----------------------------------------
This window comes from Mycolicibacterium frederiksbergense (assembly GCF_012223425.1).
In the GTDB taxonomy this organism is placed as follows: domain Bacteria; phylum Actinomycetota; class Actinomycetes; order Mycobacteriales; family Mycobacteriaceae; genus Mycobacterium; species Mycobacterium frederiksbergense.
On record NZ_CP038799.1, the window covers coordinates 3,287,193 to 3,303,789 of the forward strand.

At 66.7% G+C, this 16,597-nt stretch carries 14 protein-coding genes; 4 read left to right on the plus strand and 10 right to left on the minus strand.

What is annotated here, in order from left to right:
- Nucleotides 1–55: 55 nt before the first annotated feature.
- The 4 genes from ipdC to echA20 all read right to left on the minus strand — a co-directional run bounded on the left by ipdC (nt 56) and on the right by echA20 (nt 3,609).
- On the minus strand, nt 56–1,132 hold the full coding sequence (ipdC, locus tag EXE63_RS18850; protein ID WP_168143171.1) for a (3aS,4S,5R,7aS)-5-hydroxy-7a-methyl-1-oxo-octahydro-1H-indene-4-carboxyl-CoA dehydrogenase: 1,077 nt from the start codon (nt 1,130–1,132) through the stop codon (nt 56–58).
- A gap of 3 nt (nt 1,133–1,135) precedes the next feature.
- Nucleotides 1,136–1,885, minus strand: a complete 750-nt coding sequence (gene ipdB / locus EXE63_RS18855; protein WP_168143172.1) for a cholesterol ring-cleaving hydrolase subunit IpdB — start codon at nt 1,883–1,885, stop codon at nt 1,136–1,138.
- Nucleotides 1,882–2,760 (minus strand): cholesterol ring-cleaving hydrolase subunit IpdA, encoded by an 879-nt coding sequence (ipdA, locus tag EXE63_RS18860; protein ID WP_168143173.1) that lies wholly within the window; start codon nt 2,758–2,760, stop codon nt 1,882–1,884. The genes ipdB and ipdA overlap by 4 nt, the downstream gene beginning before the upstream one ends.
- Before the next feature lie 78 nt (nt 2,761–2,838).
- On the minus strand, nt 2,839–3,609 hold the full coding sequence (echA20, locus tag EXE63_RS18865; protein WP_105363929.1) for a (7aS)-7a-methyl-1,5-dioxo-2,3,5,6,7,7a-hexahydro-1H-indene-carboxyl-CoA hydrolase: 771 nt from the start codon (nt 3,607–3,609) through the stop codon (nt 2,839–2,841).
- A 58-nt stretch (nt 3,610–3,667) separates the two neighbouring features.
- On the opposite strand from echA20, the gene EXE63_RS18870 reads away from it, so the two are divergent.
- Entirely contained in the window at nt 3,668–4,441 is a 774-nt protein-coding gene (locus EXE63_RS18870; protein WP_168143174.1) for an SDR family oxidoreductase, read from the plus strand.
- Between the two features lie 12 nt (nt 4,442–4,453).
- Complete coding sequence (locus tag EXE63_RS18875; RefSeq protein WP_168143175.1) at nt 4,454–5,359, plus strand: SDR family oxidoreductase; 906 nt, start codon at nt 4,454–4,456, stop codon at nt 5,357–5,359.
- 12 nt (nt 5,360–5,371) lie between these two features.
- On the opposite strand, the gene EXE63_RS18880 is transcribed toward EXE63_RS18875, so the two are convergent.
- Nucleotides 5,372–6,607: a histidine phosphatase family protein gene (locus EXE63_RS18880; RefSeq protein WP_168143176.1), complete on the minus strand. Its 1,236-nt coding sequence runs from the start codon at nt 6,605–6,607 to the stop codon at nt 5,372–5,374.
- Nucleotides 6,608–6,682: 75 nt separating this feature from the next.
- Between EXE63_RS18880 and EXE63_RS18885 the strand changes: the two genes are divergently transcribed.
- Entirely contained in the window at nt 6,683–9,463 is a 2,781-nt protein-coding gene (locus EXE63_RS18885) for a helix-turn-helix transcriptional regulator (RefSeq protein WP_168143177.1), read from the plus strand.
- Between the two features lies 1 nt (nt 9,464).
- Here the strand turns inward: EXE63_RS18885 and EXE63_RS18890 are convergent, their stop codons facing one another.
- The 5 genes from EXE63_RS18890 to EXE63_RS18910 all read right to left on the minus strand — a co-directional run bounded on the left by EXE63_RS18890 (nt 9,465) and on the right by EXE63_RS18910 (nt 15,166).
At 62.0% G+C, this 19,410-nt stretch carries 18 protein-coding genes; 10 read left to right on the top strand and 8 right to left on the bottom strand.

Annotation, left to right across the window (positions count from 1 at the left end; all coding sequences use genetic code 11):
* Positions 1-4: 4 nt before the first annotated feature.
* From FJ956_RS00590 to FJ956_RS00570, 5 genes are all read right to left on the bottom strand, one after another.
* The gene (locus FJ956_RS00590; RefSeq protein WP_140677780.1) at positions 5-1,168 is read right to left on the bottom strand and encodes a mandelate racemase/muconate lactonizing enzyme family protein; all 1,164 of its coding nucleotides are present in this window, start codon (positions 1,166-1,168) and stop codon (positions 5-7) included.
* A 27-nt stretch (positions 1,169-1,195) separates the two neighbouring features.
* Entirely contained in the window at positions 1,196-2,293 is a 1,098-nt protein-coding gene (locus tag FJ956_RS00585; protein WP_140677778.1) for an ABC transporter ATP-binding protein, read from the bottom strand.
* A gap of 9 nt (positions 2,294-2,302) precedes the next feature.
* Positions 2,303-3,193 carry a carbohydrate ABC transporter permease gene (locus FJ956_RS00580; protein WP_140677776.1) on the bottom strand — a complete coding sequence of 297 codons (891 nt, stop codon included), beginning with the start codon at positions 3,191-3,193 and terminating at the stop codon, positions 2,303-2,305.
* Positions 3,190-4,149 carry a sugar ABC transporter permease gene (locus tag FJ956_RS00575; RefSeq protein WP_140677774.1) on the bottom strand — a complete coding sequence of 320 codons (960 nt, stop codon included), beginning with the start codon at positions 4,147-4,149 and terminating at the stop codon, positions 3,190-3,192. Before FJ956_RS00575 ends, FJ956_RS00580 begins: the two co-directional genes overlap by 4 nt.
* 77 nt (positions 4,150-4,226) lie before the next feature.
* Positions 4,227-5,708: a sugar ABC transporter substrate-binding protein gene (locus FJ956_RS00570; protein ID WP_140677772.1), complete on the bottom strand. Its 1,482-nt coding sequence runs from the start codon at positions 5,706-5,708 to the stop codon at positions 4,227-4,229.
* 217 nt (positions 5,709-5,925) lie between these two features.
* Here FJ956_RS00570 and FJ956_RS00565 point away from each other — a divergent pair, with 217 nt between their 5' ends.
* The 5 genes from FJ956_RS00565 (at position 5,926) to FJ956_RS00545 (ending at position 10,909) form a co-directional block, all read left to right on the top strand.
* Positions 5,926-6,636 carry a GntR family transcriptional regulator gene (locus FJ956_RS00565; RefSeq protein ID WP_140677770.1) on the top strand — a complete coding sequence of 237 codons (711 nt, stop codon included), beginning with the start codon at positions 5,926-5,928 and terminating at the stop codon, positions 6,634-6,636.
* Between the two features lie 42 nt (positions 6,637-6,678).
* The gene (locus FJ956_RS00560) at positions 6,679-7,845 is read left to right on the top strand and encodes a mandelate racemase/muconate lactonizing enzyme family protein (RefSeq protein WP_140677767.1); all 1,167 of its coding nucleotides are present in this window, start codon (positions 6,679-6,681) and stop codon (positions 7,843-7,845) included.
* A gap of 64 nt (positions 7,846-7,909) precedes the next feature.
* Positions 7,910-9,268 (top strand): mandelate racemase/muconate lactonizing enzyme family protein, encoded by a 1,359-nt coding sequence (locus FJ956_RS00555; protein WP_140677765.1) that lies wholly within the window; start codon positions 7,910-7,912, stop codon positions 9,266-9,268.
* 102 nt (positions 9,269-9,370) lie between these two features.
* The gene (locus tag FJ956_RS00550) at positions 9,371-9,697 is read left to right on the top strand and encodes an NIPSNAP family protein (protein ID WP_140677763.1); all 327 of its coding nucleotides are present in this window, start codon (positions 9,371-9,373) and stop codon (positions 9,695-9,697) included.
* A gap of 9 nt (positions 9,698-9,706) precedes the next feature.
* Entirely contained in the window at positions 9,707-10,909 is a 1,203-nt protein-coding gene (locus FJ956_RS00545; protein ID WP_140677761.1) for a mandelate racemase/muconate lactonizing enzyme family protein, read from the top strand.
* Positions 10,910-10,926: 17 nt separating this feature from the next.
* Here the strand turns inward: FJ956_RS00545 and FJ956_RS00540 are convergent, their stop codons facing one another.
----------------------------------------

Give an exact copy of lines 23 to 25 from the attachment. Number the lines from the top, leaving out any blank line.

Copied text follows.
- Between EXE63_RS18880 and EXE63_RS18885 the strand changes: the two genes are divergently transcribed.
- Entirely contained in the window at nt 6,683–9,463 is a 2,781-nt protein-coding gene (locus EXE63_RS18885) for a helix-turn-helix transcriptional regulator (RefSeq protein WP_168143177.1), read from the plus strand.
- Between the two features lies 1 nt (nt 9,464).